An offense that can manufacture runs. The Angels basically just hit their way to a title two years ago and it was the Marlins ability to create two-out scoring opportunities that doomed the Giants, Cubs, and Yankees. Here you’ve got a Houston team that is hitting home runs like it is batting practice and a St. Louis squad that might be the most dangerous offensive unit of the past five years. Advantage: Draw.
Speed. This is sort of cheating since speed plays a major role in the previous category. Nevertheless, both the Angles and Marlins were able to outrun their opponents. They put pressure on pitchers, got from first to third on every hit, and probably each scored an extra five or six runs on sheer speed. Neither of these teams feature anything like the Pierre-Castillo-Lee-Encarnacion combo of the Marlins, but there are a few guys that can run. Edgar Renteria can steal a base or two for St. Louis and even guys like Pujols and Rolen are great baserunners. However, Houston has the X-Factor in Carlos Beltran. One of the best base stealers in the game, Beltran will wreak havoc at the top of the order. Other than Biggio, the rest of the Houston lineup sort of plods, but Beltran should be enough. Advantage: Houston.
Defense. The Cards can feel good about themselves here as they have the best defense in the playoffs. Rolen, Renteria, and Edmonds are all top tier defensive players with Rolen serving as perhaps the finest defensive player in the game. Houston is a lot better now than they were earlier in the season with Beltran in center field, but with Bagwell unable to even throw the ball at first and with shortstop Adam Everett on the DL, there are some issues. Advantage: St. Louis.
Relief Pitching. This one should go to St. Louis, After all, Houston basically features a one-man bullpen. However, the Cards’ best middle relievers, Steve Kline and Julian Tavarez, are both coming off of injuries, giving them no clear advantage over guys like Chad Quails on the Houston side. Therefore, it comes down to the closers. The Cardinals have one of the league’s best in Jason Isringhausen. Not bad. It’s just that Houston has the hottest closer in the game. Brad Lidge, to me, is the reason that the Astros will win this series. He’s got the right mentality, the right stuff, and best yet, the right training. What I mean by that is that since he’s been a middle reliever the past three years, he’s used to going two or more innings in most games. He couldn’t do a lot of that late in the regular season, but with all the television contract-induced days off in the playoffs, he should be good for two innings almost every time out. If Houston can get to the eighth inning with Oswalt and Clemens, Lidge will slam the door. Among pitchers with over 90 innings pitched, Lidge had the highest K/9 ratio in major league history this year, fanning 14.93 batters per nine innings pitched. Wow.
Well, that’s that. In the five most important categories, I give the edge to the Astros in three and the Cards in one. Gotta trust that kind of hard-core data!
New York Yankees (losing to the Red Sox in six games). I’m just going to do it and move on.
Houston Astros (losing to Red Sox in six). Should the Astros get past that first round series, they are going to be a tough out. Any team is going to have to beat either Clemens or Oswalt at least once, probably get to Lidge at some point, find a way to solve the Astros’ sudden and impressive Minute Maid Park home field advantage, and hope that Houston’s bats cool down. I think the Red Sox are the team to make it all happen in the first ever all-Wild Card World Series showdown.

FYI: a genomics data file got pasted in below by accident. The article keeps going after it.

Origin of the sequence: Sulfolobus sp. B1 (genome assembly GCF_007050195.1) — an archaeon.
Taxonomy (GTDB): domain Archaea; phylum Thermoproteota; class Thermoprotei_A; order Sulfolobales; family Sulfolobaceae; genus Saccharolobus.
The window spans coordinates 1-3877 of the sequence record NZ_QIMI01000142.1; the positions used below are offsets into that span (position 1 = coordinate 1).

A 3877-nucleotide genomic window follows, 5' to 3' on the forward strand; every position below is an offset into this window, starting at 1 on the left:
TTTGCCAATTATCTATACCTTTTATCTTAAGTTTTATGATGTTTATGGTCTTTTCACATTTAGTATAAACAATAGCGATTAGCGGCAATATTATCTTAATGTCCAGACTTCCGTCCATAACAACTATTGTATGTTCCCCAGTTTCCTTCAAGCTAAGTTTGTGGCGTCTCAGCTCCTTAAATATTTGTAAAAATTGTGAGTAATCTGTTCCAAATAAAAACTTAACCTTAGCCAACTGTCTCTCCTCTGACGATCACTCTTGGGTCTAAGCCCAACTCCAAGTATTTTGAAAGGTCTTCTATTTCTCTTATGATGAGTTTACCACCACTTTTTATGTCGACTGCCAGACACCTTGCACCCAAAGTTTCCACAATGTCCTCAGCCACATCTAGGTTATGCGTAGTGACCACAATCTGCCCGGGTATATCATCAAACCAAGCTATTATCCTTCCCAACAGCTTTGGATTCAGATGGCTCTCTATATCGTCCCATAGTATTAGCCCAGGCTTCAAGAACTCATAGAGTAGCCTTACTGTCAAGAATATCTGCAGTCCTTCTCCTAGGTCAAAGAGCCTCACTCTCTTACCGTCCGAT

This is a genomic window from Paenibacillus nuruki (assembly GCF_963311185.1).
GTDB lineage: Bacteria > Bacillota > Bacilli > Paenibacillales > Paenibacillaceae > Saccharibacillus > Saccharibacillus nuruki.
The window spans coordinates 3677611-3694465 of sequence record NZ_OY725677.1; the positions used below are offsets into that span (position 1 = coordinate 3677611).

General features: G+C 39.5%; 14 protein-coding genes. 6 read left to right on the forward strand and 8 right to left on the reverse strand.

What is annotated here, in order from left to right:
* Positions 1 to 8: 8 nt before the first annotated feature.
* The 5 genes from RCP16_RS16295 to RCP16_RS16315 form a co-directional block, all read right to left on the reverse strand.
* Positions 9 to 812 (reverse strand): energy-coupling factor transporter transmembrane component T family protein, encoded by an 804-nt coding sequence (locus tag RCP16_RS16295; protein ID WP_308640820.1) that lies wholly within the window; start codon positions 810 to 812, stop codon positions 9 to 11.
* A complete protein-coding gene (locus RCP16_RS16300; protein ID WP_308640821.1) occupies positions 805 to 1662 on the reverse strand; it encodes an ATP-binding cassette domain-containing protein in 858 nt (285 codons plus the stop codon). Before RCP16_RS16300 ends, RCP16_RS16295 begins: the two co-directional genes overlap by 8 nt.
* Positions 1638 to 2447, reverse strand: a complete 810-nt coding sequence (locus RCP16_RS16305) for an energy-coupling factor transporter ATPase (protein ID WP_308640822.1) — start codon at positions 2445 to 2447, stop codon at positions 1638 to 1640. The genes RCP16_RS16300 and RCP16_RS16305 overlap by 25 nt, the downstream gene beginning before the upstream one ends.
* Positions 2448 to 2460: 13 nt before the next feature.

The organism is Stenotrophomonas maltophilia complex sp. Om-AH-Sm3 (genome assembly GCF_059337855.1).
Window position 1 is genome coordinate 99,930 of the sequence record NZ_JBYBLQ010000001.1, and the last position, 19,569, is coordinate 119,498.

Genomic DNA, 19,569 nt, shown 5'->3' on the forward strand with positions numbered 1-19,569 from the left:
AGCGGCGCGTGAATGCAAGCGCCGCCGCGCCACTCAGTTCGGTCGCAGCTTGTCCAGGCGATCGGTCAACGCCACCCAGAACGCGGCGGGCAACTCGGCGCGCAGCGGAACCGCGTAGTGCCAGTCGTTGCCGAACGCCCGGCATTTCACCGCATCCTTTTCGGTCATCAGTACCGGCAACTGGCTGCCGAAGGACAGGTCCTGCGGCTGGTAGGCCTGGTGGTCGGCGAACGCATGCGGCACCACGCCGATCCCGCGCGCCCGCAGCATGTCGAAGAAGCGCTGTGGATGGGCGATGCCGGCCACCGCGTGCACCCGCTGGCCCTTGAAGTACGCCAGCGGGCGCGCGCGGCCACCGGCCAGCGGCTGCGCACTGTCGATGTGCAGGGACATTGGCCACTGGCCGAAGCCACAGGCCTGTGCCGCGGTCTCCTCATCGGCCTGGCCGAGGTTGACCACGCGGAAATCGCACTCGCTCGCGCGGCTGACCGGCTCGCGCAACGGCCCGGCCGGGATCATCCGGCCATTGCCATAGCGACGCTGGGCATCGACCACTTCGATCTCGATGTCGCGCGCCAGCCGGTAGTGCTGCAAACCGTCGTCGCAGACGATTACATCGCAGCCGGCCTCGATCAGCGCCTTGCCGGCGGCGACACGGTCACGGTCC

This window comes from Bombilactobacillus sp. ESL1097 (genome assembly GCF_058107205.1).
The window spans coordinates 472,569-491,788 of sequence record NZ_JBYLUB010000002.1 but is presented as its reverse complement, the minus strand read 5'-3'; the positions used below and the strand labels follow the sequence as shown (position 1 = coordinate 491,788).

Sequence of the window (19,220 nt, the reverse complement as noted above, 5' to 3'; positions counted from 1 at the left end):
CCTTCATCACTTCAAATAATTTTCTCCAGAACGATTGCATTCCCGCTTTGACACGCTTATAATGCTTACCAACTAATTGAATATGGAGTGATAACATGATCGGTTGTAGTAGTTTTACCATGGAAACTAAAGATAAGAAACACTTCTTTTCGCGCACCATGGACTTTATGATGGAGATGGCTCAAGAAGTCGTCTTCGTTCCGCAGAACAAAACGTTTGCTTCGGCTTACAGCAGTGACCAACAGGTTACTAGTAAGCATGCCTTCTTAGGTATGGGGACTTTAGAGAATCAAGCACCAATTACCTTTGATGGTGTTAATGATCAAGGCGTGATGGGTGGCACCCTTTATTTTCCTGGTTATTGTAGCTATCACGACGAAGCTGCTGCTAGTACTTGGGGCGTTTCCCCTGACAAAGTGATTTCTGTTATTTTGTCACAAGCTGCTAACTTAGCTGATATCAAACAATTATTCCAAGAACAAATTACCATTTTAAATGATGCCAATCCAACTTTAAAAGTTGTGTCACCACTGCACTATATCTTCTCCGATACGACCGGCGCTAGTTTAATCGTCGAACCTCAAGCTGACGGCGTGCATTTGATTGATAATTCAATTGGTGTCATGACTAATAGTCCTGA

Boston Red Sox (World Series Champs). Could this be the year? Will 2004 go down in the annals of sports history? I’m going with yes. Here’s why Boston can win the whole thing:
Starting Pitching. Curt Schilling won 21 games this season and if it weren’t for Johan Santana, he would have collected his first Cy Young award. That doesn’t even begin to hint at his importance in the playoffs. This is the guy that literally willed the D-Backs to a title in 2001. His presence – on the mound and in the clubhouse – defines this roster. Not only that, but you have the rest of the Boston’s pitchers sliding down to find more favorable matchups. Pedro will be locking horns with the #2 starter of the opposition rather than the ace. Bronson Arroyo and Tim Wakefield will be pitching against other middle-of-the-road starters. It’s such an important distinction.
Momentum. Boston is in the perfect groove. They are playing great and have been for the last two months; however, they also never peeked too soon. It’s possible that their best baseball still lies ahead of them. Had they passed the Yankees in the midst of a torrid hot streak, I would worry that they were doomed for a fall. Sitting in the wild card position and avoiding Santana and the Twins in round one seems like a good spot for Boston. (If only they were playing the A’s, they’d have nothing to fear …)
Defense. The Twins and Cards both remain superior defensive teams, but the fact that Boston is even in the conversation speaks volumes. Before the Nomar trade, the Sox were one of the worst defensive teams in the league. Now with Cabrera anchoring the middle of the infield, they’ve turned a negative into a positive. Manny is still a nightmare in left and Damon still won’t be gunning guys down from center, but the most important thing is that the Red Sox don’t look like a slow pitch softball team any more.
Offense. They score a ton of runs, have dangerous hitters up and down the lineup, and can hit right-handed or left-handed pitching with equal effectiveness. What more could you want from the offense? On top of all that, they have the Manny Factor. The other day I was telling my Dad that if I could have one major league hitter to send to the plate in a clutch situation, it would be Manny Ramirez. The reason is simple: he has no freaking clue what is going on. He’s completely oblivious and impervious to pressure. So he has the same exact odds of getting a big hit in the clutch as he does any other time. And when you are talking about Manny, those odds are pretty good. Don’t believe me? With two outs and men in scoring position this year, Manny hit .366 with a 1.153 OPS.
Will those factors be enough to overcome a shaky manager, a bullpen that fails to intimidate, and a history of nightmarish endings? I guess we’ll just have to wait and see.
Adam Hoff is a columnist for WhatifSports.com and a member of the Fantasy Sports Writers of America. He can be reached at firstname.lastname@example.org or by sitemail at adamo112.